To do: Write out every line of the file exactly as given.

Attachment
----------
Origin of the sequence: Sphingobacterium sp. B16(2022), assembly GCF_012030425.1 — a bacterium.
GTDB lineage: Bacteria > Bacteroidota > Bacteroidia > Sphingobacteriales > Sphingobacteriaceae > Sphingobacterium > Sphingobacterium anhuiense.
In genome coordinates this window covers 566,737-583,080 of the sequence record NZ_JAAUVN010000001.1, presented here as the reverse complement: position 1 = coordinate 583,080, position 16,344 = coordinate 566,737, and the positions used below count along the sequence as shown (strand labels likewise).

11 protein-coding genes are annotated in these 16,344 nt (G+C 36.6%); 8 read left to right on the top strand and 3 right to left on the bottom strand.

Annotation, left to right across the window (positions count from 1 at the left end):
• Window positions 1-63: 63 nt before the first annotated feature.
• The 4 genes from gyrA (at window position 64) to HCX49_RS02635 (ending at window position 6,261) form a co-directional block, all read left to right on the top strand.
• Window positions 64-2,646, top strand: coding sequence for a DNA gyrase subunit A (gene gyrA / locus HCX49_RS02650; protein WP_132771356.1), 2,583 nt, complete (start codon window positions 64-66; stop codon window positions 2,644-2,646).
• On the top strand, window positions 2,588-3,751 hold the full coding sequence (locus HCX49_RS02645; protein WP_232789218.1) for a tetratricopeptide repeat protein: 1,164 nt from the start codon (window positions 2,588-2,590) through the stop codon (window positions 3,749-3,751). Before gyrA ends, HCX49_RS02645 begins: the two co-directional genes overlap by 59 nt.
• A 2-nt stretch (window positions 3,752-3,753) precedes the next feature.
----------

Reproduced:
Origin of the sequence: Sphingobacterium sp. B16(2022), assembly GCF_012030425.1 — a bacterium.
GTDB lineage: Bacteria > Bacteroidota > Bacteroidia > Sphingobacteriales > Sphingobacteriaceae > Sphingobacterium > Sphingobacterium anhuiense.
In genome coordinates this window covers 566,737-583,080 of the sequence record NZ_JAAUVN010000001.1, presented here as the reverse complement: position 1 = coordinate 583,080, position 16,344 = coordinate 566,737, and the positions used below count along the sequence as shown (strand labels likewise).

11 protein-coding genes are annotated in these 16,344 nt (G+C 36.6%); 8 read left to right on the top strand and 3 right to left on the bottom strand.

Annotation, left to right across the window (positions count from 1 at the left end):
• Window positions 1-63: 63 nt before the first annotated feature.
• The 4 genes from gyrA (at window position 64) to HCX49_RS02635 (ending at window position 6,261) form a co-directional block, all read left to right on the top strand.
• Window positions 64-2,646, top strand: coding sequence for a DNA gyrase subunit A (gene gyrA / locus HCX49_RS02650; protein WP_132771356.1), 2,583 nt, complete (start codon window positions 64-66; stop codon window positions 2,644-2,646).
• On the top strand, window positions 2,588-3,751 hold the full coding sequence (locus HCX49_RS02645; protein WP_232789218.1) for a tetratricopeptide repeat protein: 1,164 nt from the start codon (window positions 2,588-2,590) through the stop codon (window positions 3,749-3,751). Before gyrA ends, HCX49_RS02645 begins: the two co-directional genes overlap by 59 nt.
• A 2-nt stretch (window positions 3,752-3,753) precedes the next feature.